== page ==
His British friend, Harry Allen, who had been filming the stunt, was also held by the police for around 24 hours and is being investigated on suspicion of also communicating false information to make a bomb hoax. Both men have had their devices seized.
Pavlou’s pro bono barrister, Michael Polak, said it was clear to any right-minded person that the Chinese authorities have “watched him” and “kind of fitted him up”. He said the Chinese Ambassador to Australia’s decision to mention Pavlou’s circumstances, unsolicited, during a speech in Canberra last week showed they were “goading” his client of him.
“They’ve done this against other activists, even myself,” Polak said. “I do lots of work in regard to Hong Kong and, as a high-profile thing we were looking into uncovering, they sent emails to every member of my chambers, telling them that I shouldn’t be a member of chambers, etc. Those emails were sent in the names of China skeptical professors, some from Australia, from UK. So it is a tactical Chinese authorities use.”
Polak, who represented Uighur activists in a legal action challenge to the British government’s decision to grant Huawei a role in 5G networks, said if Pavlou was to be treated fairly by police then investigators needed to look at the Chinese Embassy computer networks.
“We are pointing the finger at the Chinese Embassy. Now it’s very unlikely that the Chinese Embassy would allow the police to look at their systems. So, while we understand the police have to do their job, if it’s not something that is going to go anywhere, they should finish up the investigation as soon as possible.”
Pavlou claims his much-publicized series of protests and outspoken commentary about Beijing’s mass internment of Uyghurs, the treatment of Taiwan, Tibet and Hong Kong has led to him being hacked, followed and the target of death threats from individuals from United Front-related organizations living outside China.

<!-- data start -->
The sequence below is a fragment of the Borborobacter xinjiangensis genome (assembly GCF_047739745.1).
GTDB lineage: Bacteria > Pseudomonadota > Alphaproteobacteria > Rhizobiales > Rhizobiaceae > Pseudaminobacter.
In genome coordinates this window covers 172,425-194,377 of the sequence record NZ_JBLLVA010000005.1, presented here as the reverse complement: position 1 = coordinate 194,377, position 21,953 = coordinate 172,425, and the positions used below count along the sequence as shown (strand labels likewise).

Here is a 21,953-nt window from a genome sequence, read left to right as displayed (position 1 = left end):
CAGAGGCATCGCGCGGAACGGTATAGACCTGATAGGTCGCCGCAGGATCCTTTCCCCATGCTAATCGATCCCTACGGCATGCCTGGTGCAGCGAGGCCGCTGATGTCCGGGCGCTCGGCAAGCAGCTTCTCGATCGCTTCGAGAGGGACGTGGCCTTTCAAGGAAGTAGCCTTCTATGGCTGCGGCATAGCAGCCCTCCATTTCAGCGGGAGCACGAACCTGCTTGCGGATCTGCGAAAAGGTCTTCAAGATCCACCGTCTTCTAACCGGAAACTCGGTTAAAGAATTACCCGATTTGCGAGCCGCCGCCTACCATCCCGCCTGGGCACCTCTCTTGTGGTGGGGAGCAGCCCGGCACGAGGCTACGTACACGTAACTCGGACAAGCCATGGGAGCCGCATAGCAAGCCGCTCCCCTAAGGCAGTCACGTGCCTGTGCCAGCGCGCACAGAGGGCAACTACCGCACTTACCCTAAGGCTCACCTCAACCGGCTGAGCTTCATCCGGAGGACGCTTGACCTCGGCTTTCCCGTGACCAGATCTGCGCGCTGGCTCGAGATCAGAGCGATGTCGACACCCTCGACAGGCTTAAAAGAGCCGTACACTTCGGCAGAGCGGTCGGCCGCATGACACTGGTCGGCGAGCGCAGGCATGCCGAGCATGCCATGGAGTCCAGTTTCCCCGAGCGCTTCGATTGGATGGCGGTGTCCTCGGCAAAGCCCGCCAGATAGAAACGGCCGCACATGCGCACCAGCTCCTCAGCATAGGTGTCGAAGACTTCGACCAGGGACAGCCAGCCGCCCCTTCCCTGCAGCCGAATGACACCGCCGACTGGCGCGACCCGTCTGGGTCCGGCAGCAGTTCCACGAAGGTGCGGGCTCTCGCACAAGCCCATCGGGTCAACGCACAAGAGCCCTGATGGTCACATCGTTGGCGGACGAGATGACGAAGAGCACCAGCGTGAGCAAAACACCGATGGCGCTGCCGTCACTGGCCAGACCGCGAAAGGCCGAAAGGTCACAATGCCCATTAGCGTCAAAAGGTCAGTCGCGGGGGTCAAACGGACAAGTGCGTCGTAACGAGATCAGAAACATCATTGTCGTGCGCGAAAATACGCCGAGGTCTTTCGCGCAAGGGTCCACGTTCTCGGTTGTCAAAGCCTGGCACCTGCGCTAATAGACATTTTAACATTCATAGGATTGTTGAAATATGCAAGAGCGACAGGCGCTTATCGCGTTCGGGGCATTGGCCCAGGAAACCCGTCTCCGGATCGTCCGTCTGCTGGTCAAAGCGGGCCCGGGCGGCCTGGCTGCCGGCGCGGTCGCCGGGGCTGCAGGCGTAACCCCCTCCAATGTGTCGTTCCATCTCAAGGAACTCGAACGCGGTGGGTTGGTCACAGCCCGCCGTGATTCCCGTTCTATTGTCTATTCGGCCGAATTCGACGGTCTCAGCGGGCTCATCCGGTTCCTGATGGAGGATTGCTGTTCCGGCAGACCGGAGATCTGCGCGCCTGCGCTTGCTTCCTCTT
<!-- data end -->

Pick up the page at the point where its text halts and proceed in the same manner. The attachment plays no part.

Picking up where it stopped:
A perennial agitator against the Beijing, he flew to London earlier in early July to stage a protest during the Wimbledon men’s singles final, where he was ejected for shouting “where is Peng Shuai?” – a reference to the Chinese tennis star who disappeared after accusing a CCP official of sexual assault.
Pavlou has received behind-the-scenes support from Australian diplomats at the High Commission, for which he is thankful, and while many British and Australian parliamentarians have been in touch personally, few have been prepared to voice their support publicly for him this time.
He concedes many believe he could “double-bluffing”, and admits more than one has asked him if he did send the hoax email to get more attention. This masthead has spoken to several leading China hawks who have been concerned about Pavlou’s lack of judgment over a recent series of stunt and admit he has become “too hot” for many to attach their political reputation to him.
“I know the whole things sounds outrageous, but this is probably what they hoped for,” he said. “I know people don’t always like what I’ve done or my methods, but I have always stuck to peaceful, direct action methods. Why would I risk going to jail for sending a bomb threat?“
Both the Metropolitan police and Chinese Embassy have been approached for comment.
Get a note directly from our foreign correspondents on what’s making headlines around the world. Sign up for the weekly What in the World newsletter here.